Terraform provides descriptive (declarative) way of defining the target configuration, where it can work out the dependencies between configuration elements and apply differences without re-provisioning the entire cloud stack.

Advantages

Terraform is vendor-neutral in a way that it is using a common configuration language (HCL) with plugins (providers) for multiple cloud and service providers.

Terraform keeps track of the previous state of the deployment and applies incremental changes, resulting in faster deployment times.

Terraform allows us to share reusable modules between projects. We have built an impressive library of modules internally, which makes it very easy to assemble a new project from pre-fabricated building blocks.

Disadvantages

Software is imperfect, and Terraform is no exception. Occasionally we hit annoying bugs that we have to work around. The interaction with any underlying APIs is encapsulated inside 3rd party Terraform providers, and any bug fixes or new features require a provider release. Some providers have very poor coverage of the underlying APIs.

Terraform is not great for managing highly dynamic parts of cloud environments. That part is better delegated to other tools or scripts.

Terraform state may go out of sync with the target environment or with the source configuration, which often results in painful reconciliation.

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Pros of Ansible
Pros of Pulumi
  • 284
    Agentless
  • 210
    Great configuration
  • 199
    Simple
  • 176
    Powerful
  • 155
    Easy to learn
  • 69
    Flexible
  • 55
    Doesn't get in the way of getting s--- done
  • 35
    Makes sense
  • 30
    Super efficient and flexible
  • 27
    Powerful
  • 11
    Dynamic Inventory
  • 9
    Backed by Red Hat
  • 7
    Works with AWS
  • 6
    Cloud Oriented
  • 6
    Easy to maintain
  • 4
    Vagrant provisioner
  • 4
    Simple and powerful
  • 4
    Multi language
  • 4
    Simple
  • 4
    Because SSH
  • 4
    Procedural or declarative, or both
  • 4
    Easy
  • 3
    Consistency
  • 2
    Well-documented
  • 2
    Masterless
  • 2
    Debugging is simple
  • 2
    Merge hash to get final configuration similar to hiera
  • 2
    Fast as hell
  • 1
    Manage any OS
  • 1
    Work on windows, but difficult to manage
  • 1
    Certified Content
  • 8
    Infrastructure as code with less pain
  • 4
    Best-in-class kubernetes support
  • 3
    Simple
  • 3
    Can use many languages
  • 2
    Great CLI
  • 2
    Can be self-hosted
  • 2
    Multi-cloud
  • 1
    Built-in secret management

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Cons of Ansible
Cons of Pulumi
  • 8
    Dangerous
  • 5
    Hard to install
  • 3
    Doesn't Run on Windows
  • 3
    Bloated
  • 3
    Backward compatibility
  • 2
    No immutable infrastructure
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    What is Ansible?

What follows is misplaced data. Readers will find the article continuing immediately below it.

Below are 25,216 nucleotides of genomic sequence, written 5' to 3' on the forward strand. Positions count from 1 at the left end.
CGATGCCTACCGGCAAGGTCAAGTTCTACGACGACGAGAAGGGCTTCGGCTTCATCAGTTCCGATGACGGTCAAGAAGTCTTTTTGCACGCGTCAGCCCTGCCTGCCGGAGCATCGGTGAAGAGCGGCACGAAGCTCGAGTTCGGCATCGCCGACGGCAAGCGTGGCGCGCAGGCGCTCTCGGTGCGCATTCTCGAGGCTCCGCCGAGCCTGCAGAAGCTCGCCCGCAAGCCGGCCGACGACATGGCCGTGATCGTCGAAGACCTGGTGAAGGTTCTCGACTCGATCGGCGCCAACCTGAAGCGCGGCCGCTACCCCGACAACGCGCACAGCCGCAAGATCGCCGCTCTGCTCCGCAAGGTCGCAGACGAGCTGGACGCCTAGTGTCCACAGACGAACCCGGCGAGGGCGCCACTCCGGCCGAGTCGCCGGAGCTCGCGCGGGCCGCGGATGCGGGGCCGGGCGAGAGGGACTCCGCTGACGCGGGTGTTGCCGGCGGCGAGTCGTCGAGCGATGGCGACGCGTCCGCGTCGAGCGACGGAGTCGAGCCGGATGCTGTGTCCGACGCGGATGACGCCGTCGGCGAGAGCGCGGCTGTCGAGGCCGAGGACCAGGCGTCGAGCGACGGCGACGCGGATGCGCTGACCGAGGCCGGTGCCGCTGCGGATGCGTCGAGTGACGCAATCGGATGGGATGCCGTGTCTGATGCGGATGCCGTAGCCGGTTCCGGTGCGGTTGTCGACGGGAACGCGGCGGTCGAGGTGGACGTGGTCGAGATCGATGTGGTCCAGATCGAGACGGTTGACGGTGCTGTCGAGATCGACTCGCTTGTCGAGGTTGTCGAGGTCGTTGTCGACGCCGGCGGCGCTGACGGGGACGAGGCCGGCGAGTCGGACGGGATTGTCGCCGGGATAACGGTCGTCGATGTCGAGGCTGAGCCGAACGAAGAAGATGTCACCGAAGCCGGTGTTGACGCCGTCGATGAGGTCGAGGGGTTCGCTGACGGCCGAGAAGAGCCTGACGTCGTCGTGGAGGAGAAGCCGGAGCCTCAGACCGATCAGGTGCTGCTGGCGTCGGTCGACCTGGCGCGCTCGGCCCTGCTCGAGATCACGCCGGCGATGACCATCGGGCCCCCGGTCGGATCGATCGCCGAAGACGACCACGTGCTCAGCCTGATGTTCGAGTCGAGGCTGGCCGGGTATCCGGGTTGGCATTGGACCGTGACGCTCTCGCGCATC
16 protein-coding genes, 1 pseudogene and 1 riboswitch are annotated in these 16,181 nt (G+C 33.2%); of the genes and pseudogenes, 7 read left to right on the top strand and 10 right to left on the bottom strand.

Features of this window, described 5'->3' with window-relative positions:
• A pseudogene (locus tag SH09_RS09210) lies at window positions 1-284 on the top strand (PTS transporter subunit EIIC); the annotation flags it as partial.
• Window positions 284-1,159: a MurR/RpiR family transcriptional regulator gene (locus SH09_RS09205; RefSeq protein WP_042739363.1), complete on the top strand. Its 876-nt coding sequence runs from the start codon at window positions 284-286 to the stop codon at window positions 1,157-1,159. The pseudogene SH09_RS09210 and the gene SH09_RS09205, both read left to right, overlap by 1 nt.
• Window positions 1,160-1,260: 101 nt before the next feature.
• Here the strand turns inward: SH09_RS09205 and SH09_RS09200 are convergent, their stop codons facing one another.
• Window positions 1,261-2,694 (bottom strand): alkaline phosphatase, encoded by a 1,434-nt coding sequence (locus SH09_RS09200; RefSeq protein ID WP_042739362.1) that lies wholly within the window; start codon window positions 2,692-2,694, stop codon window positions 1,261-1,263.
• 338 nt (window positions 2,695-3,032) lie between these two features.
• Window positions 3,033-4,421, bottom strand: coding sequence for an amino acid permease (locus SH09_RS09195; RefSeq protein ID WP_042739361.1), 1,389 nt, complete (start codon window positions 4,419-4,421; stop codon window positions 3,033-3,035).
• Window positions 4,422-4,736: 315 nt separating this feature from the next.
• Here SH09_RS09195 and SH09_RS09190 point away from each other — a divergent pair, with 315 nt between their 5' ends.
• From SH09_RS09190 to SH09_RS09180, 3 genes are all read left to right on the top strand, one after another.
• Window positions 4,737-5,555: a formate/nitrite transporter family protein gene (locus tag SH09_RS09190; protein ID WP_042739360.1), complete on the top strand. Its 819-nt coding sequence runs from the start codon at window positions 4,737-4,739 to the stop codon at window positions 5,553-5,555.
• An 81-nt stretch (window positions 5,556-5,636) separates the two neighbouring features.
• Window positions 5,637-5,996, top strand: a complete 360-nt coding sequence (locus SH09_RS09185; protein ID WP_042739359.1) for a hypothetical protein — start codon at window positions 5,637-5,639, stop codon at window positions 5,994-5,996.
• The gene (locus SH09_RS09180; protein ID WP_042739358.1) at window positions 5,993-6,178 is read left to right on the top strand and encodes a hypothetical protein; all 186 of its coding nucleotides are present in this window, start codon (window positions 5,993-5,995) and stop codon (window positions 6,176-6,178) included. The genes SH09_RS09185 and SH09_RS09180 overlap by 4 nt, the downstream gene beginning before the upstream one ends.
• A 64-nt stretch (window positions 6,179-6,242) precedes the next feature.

Ansible is an IT automation tool. It can configure systems, deploy software, and orchestrate more advanced IT tasks such as continuous deployments or zero downtime rolling updates. Ansible’s goals are foremost those of simplicity and maximum ease of use.

    What is Pulumi?

    Pulumi is a cloud development platform that makes creating cloud programs easy and productive. Skip the YAML and just write code. Pulumi is multi-language, multi-cloud and fully extensible in both its engine and ecosystem of packages.

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    What companies use Ansible?
    What companies use Pulumi?
    See which teams inside your own company are using Ansible or Pulumi.
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    What tools integrate with Ansible?
    What tools integrate with Pulumi?

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    What are some alternatives to Ansible and Pulumi?
    Puppet Labs
    Puppet is an automated administrative engine for your Linux, Unix, and Windows systems and performs administrative tasks (such as adding users, installing packages, and updating server configurations) based on a centralized specification.
    Chef
    Chef enables you to manage and scale cloud infrastructure with no downtime or interruptions. Freely move applications and configurations from one cloud to another. Chef is integrated with all major cloud providers including Amazon EC2, VMWare, IBM Smartcloud, Rackspace, OpenStack, Windows Azure, HP Cloud, Google Compute Engine, Joyent Cloud and others.
    Salt
    Salt is a new approach to infrastructure management. Easy enough to get running in minutes, scalable enough to manage tens of thousands of servers, and fast enough to communicate with them in seconds. Salt delivers a dynamic communication bus for infrastructures that can be used for orchestration, remote execution, configuration management and much more.
    Terraform
    With Terraform, you describe your complete infrastructure as code, even as it spans multiple service providers. Your servers may come from AWS, your DNS may come from CloudFlare, and your database may come from Heroku. Terraform will build all these resources across all these providers in parallel.
    Jenkins
    In a nutshell Jenkins CI is the leading open-source continuous integration server. Built with Java, it provides over 300 plugins to support building and testing virtually any project.
    See all alternatives